About the Greek Soul - And the European One

About fairness, love and justice

There is this fisherman from Samos Island. Over the weeks and months he pulled 4000 refugees from the sea. A fisherman of souls. A fisherman for life. A man who did what he felt he needed to do. 

Nine unemployed Greek women. Together they cook for refugees. For the stranded ones. Meals for 240.000 people over the time. Meals for the ones that have no home anymore. Other than themselves. Nine women who don't have money but who know where to return to in the evenings. Who think that they are still better off than the fleeing ones. 

And the mayors. The ones from villages and towns and even cities. The one that wrote welcome letters in Arabian language. "When you give hatred you will receive hatred. When you give fear you will receive fear. When you give love you will receive love." That was his comment. And the one that assembled the whole village around him and set up a refugee camp for 2000 in a gym within two hours. 

And of course the thousands of portions of food every day that volunteers provide for refugees. And of course articles in papers that call it a duty to help the helpless. And of course "we still are so much better off than they are". 

And of course no demonstrations to stop the flood, the incessant stream of foreigners coming into the country. And of course no burning refugee camps. No hatred. No allegations. No protests. Not even complaints that "they exploit us". No comments about the "strain on our own poor country". No discussion of "how we could stop all that". 

That is the Greek soul. The wide and open soul. The loving soul. The helpful soul. The soul that thinks of others and puts them first. The soul that doesn't think of itself as the vulnerable one. The soul that smiles at you and invites you into its home. 

And you, Europeans, what do you have to offer to those who help the helpless? You, Germans what do you contribute to a country that helps the homeless and is still not even able to maintain its own needs? What do you offer to the country that gets flooded with people in need? What do you offer to the fleeing ones? 

Pressure. To make them comply. 
Fire. To show them that they are nowhere and never safe. 
Polemics. To make them feel unwelcome in a rich and affluent world. 
Pegidia. To express your worries about foreign infiltration.
Law and order. To show them how the clock ticks. 

And you Mr Schäuble, what do you have to offer to the ones that help the helpless? 
Tax hikes. Pressure. Condescending words of superiority. Your party calls itself Christian. Do you remember the message from long ago?  Do you know what it means to be a Christian?  Do you believe in humanity? 

Think twice. All of you. 
Think of them. 
And help them. 
Just help them.

Political Poetry

Alexa commented on one of my recent pictures on Flickr saying it was ’political poetry’. The picture showed some sheep wool entangled in a metal fence. This image reminded her of the situation of political refugees in Europe.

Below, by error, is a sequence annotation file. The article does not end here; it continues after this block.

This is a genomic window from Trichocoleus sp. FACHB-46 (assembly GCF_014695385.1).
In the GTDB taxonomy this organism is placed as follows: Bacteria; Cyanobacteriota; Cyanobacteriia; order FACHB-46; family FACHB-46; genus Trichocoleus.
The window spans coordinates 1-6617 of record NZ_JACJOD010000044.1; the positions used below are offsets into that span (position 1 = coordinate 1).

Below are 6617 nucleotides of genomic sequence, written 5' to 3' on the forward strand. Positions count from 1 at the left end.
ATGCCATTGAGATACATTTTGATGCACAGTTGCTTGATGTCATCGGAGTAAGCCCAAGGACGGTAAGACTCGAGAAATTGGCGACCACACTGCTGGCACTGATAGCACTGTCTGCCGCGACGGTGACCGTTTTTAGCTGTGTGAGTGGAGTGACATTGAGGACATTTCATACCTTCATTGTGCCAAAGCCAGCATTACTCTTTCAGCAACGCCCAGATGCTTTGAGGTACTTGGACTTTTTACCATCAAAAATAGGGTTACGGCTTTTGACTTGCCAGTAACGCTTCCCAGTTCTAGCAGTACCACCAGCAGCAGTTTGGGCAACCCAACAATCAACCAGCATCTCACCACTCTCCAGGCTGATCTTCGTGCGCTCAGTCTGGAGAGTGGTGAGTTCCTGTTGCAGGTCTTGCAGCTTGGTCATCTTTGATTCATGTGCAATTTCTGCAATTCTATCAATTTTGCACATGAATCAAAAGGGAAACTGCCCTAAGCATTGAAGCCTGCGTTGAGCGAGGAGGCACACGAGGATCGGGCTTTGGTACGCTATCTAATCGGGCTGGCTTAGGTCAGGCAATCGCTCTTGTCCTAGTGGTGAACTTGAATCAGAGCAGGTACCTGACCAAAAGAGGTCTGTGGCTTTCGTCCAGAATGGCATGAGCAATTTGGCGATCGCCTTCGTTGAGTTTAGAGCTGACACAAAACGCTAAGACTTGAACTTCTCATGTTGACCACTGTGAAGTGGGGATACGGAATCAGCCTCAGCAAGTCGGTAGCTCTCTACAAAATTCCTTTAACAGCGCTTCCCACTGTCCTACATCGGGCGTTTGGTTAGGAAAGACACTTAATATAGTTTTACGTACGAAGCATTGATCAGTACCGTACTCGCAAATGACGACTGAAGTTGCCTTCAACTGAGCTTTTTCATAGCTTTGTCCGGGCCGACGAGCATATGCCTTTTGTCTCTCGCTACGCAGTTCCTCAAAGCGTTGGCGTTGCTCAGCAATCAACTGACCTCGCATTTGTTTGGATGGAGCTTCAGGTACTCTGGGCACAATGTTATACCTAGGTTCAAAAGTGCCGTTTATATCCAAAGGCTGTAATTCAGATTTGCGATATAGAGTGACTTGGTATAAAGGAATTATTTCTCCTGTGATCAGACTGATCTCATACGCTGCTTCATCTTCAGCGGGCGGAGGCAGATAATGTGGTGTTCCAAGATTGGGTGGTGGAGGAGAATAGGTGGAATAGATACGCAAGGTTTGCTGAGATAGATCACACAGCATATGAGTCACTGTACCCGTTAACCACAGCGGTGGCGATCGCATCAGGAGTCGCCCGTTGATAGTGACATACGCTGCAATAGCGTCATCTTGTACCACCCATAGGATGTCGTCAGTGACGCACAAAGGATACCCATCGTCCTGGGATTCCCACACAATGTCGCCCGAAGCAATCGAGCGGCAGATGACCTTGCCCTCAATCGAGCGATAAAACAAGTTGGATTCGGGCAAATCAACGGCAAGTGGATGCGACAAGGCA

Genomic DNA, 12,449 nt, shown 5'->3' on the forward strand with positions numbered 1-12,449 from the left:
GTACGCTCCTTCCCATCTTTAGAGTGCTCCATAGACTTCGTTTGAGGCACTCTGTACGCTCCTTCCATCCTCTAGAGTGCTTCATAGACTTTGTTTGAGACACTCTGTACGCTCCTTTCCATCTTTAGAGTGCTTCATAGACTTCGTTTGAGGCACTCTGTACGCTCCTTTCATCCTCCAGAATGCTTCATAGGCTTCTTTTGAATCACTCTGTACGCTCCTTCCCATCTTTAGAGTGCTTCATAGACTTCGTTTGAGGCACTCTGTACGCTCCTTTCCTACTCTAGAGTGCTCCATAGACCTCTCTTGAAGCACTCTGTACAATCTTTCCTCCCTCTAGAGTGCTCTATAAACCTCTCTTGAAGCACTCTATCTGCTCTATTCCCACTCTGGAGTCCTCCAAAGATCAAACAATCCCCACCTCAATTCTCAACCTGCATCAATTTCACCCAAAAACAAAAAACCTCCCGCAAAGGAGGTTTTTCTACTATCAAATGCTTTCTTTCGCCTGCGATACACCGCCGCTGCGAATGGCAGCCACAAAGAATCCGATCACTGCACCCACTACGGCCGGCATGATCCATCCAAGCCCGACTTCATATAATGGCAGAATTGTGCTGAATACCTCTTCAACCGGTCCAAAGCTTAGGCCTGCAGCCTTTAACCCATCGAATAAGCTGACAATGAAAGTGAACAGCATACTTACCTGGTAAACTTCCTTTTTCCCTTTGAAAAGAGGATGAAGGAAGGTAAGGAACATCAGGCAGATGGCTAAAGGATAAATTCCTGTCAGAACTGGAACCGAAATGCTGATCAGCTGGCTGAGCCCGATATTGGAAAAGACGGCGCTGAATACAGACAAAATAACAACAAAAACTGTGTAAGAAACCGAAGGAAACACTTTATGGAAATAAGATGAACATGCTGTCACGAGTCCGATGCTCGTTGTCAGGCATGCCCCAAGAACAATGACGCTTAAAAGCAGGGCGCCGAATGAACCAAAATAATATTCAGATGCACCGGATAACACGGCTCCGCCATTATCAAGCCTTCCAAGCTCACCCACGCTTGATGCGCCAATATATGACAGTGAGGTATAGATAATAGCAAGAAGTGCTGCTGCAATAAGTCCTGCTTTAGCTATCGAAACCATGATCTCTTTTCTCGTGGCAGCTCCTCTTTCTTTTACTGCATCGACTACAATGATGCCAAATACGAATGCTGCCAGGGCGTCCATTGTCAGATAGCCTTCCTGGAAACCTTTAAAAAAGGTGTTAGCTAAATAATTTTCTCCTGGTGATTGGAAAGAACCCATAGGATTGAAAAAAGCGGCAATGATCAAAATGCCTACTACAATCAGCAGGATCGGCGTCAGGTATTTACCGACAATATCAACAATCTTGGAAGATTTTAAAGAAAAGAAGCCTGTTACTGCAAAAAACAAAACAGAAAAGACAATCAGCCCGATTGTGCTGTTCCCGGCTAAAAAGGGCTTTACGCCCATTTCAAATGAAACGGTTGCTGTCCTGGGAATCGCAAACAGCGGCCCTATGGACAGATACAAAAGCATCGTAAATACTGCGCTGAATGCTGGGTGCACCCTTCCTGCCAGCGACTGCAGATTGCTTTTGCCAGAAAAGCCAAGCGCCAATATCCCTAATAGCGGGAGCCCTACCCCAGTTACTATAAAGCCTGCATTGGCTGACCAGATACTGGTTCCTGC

I had to admit that neither taking the picture nor processing had triggered in me any political consideration nor a single thought of refugees and their fate in the current exodus from Syria and other countries. But after reading Alexa’s comment I had to think of political implications of art generally and photography in particular.

Does ’innocent art’ exist? Can we create a picture that reflects just what we see without any further consideration and thoughts of other environments and a meaning that our art might have in these environments? Or are we even obliged to think further when we create art? Is depicting ’innocent reality’ ok when every piece of art could have multiple layers of meaning that allude to current political, environmental or other problems? Do we have a responsibility to ’go further’?

All these questions have been asked extensively before. And they have never been answered. And this is simply because every artist defines his vision, his perception of the meaning of art in a very unique and subjective way. There is not one way of defining the obligations and duties of art.

To me Alexa’s question came as a surprise. And she caught me in a situation where I am in transition between one world I became used to and a new and very different world that I am going to be immersed in in the future.

I spent the last seven years in New Zealand. NZ is a country far away from all crisis epicenters of the world. But New Zealanders still have have an awareness of the events that happen in the rest of the world. However whatever happens some ten thousand kilometers away from them does not affect Kiwis that much. So the direct impact of all these events is quite low.

On the other hand have I spent several weeks in Greece over the last year. And in Greece you feel and perceive ’crisis’ in a very direct and unmitigated way. Refugees stream into and through the country in scores. And politically and financially Greece has been in dire straights for at least five years. As a political being I have been aware of all the events and their meaning for the people of Greece in recent years.

And then I produce ’innocent art’. And somebody makes me aware of the possible political meaning of my art. So what? Does that come as a shock to me? As a hint to change my attitude? I actually don’t think so. I can and we all can produce our art according to our personal feelings and needs and to our political and artistic inventiveness.

I think in the future I will be more aware of what meaning my pictures can have. And I know that the refugee crisis requires political art.  It is utterly unacceptable what is happening to people that seek shelter in Europe from unbearable conditions in their home countries. They become victims of political interests. And as artists and human beings we need to raise our voice.

Alexa Alyssa Aufmkolk's Flickr Stream